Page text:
Shane’s Story

Read Shane's Story of desperation, hope and recovery!

Shane’s Story

 

 

Shane– Hands Across the Bridge                 

 My name is Shane and I am a person in long-term recovery. This means I have not put any mind altering substances into my body since September 10, 2011. Because of this – I have my friends, family and self-worth back.

 I was born into a dysfunctional family of alcoholics and the most comfortable surroundings for me, involved chaos. My father left my mom when I was born and periodically came in and out of my life for a few years. He used to schedule visits with me and never show. Frequently, I would have had my suitcase packed and been sitting on the curb outside of my home for several hours before my mom would have to tell me he was not coming. It simply killed me.  I believe this is the root of my ever evolving abandonment issues. From an early age, I was expected to entertain the adults around me with song and dance. They thought it was cute and I enjoyed the attention I received because of it. Very frequently, my mother would take me into bars with her and before long, I would be up on the bar singing for them. I now believe, this was where my codependency began to take shape and I would be seeking this approval from others for the rest of my life.

 I took my first drink at the age of nine, while pouring my mother a drink. I don’t remember all the specifics of it, but I do know that I loved it and would continue chasing this feeling. Besides the occasional drink (when nobody was looking) or the occasional stolen cigarette, I was a pretty well-rounded and happy child and teenager, until my mother got sick. My mother was diagnosed with several autoimmune disorders and Hepatitis C in Nineteen Ninety. At the time, she was given no more than two years to live but she managed to stay alive for almost nine years. Still, she drank regularly and this destroyed her body very fast. I would frequently have to pick her up off of the floor when she was passed out and my caring for her became more constant as she became more ill.

 My mother passed away from liver failure when I was only seventeen years old. That moment changed the course of my life forever. I immediately began drinking every day and consuming large amounts of any kind of drug I could get my hands on. I wanted to be numb and I wanted to never feel again. In fact, I really wanted to die with her.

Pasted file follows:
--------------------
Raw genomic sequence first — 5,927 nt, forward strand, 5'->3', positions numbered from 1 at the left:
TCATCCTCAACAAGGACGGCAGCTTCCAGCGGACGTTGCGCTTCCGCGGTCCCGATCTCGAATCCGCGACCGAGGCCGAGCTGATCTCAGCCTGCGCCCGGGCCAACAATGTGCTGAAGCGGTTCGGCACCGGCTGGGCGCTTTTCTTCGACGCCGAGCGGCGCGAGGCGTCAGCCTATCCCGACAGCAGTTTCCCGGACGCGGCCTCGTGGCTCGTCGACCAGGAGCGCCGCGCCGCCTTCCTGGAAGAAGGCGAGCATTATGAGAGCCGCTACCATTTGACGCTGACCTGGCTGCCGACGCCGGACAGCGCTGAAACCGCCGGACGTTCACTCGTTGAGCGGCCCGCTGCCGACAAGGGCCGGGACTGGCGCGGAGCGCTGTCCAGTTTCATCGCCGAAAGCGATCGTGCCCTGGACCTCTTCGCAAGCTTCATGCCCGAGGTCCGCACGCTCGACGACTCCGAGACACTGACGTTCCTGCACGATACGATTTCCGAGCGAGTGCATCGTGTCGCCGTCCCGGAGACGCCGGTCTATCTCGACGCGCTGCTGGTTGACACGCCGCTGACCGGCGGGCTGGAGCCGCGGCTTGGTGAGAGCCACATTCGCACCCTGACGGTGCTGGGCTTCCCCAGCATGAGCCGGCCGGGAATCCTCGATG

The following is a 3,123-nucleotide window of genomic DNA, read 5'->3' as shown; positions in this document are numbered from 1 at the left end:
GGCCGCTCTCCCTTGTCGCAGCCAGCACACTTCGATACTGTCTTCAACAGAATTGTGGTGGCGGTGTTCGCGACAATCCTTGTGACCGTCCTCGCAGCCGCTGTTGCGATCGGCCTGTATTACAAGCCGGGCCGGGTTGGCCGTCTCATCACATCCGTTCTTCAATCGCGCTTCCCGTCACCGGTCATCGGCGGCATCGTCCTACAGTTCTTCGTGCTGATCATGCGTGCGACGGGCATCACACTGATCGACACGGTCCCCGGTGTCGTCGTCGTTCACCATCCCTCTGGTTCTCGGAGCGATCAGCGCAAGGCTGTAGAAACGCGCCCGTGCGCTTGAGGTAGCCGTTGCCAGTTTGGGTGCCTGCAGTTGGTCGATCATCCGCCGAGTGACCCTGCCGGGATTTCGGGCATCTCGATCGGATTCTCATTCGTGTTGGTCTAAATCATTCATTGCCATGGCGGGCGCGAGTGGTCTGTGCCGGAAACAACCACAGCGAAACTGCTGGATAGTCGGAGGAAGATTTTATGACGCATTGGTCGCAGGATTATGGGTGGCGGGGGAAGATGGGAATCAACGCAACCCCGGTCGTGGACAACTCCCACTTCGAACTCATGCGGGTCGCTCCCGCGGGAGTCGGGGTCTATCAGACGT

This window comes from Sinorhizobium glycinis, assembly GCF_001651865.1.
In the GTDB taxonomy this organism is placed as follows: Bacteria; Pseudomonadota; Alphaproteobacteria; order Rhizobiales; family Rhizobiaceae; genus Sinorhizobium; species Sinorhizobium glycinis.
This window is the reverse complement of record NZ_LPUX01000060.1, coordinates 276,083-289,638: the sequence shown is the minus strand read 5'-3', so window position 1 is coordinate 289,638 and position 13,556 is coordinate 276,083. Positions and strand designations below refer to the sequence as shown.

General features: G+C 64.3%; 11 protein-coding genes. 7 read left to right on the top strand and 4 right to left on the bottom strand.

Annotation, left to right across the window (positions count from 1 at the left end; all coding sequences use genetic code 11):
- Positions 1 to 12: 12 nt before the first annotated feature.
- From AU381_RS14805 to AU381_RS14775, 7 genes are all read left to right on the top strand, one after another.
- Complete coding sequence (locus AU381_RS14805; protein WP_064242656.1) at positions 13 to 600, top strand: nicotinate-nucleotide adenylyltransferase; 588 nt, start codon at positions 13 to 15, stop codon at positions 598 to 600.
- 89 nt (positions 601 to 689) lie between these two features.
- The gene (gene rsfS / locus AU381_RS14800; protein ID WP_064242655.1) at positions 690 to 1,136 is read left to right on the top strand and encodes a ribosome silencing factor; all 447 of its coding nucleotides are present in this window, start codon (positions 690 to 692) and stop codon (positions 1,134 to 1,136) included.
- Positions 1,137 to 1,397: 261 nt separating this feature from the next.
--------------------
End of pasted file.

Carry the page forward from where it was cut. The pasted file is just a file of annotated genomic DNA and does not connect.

Over the next couple of years, both my favorite aunt and my grandmother passed away. Then on a cold December night when I was twenty, my very best friend committed suicide. I found him dead.

I can never fully explain how this situation changed me but I would never be the same. I was diagnosed with clinical depression and anxiety. I have since also been diagnosed with post-traumatic stress. For the next ten years, I drank and used frequently. Alcohol was my main thing but I certainly was not partial when it came to numbing my mind and easing my pain.

 I began the process of recovery when I was twenty nine years old. I remained free of alcohol and drugs for four months, until I met someone in the rooms. I fell in love with this person and we stopped attending twelve step meetings. Of course we both ended up altered. He proposed to me and in the romantic whirl that we found ourselves in, we got our registered domestic partnership. Our usage escalated and we found ourselves regularly intoxicated for the next two years. In the end, my partner crashed our car in a DUI accident and we broke up. We got back together briefly but I knew I was dying inside and needed something, I just didn’t know what.

 After we broke up, I was drinking every day and praying it was my time to die. I began planning my own suicide. One night at the beginning of September while I was drunk and writing out a list of people to leave my belongings to, I heard a voice that said “you know what to do”. I was very confused and very scared. Suddenly, a peace that I will never forget came over me and I began crying. I knew in that moment, that I didn’t really want to die and I didn’t want to hurt my friends and cause them to feel the way I felt, when my best friend died. I went to my computer and found a twelve step meeting. It took me two days of being sick before I attended my first meeting. I attended my first meeting on what is now my recovery anniversary – September 10, 2011.

 I was welcomed by some of the kindest and most down-to-earth people I could ever have imagined. It seemed different somehow from when I was in recovery the first time. I remember seeing other hurting people and those who had begun to heal from their wounded pasts. I was willing to take their suggestions and was told that if I did, I too could have what they had. I began to make friends and work my steps. Every day was just a little better than the day before, one day at a time.

 Today, I get to have friends and be a friend, I get to be completely present (even when I don’t want to be), I regularly attend twelve step meetings, I have a sponsor, I work the twelve steps of my chosen program, I am willing to be a sponsor, and I am of service to those who need me. My life is rich and full beyond my wildest dreams. Not a day goes by, that I am not in absolute gratitude for the life I have today.

This is my first year helping with Hands across the Bridge and it has been one of the most fulfilling events to be a part of, since I’ve been in recovery. I plan to be a part of this event every year now. I always want the ability to reach out my hand, the same way others have done for me.

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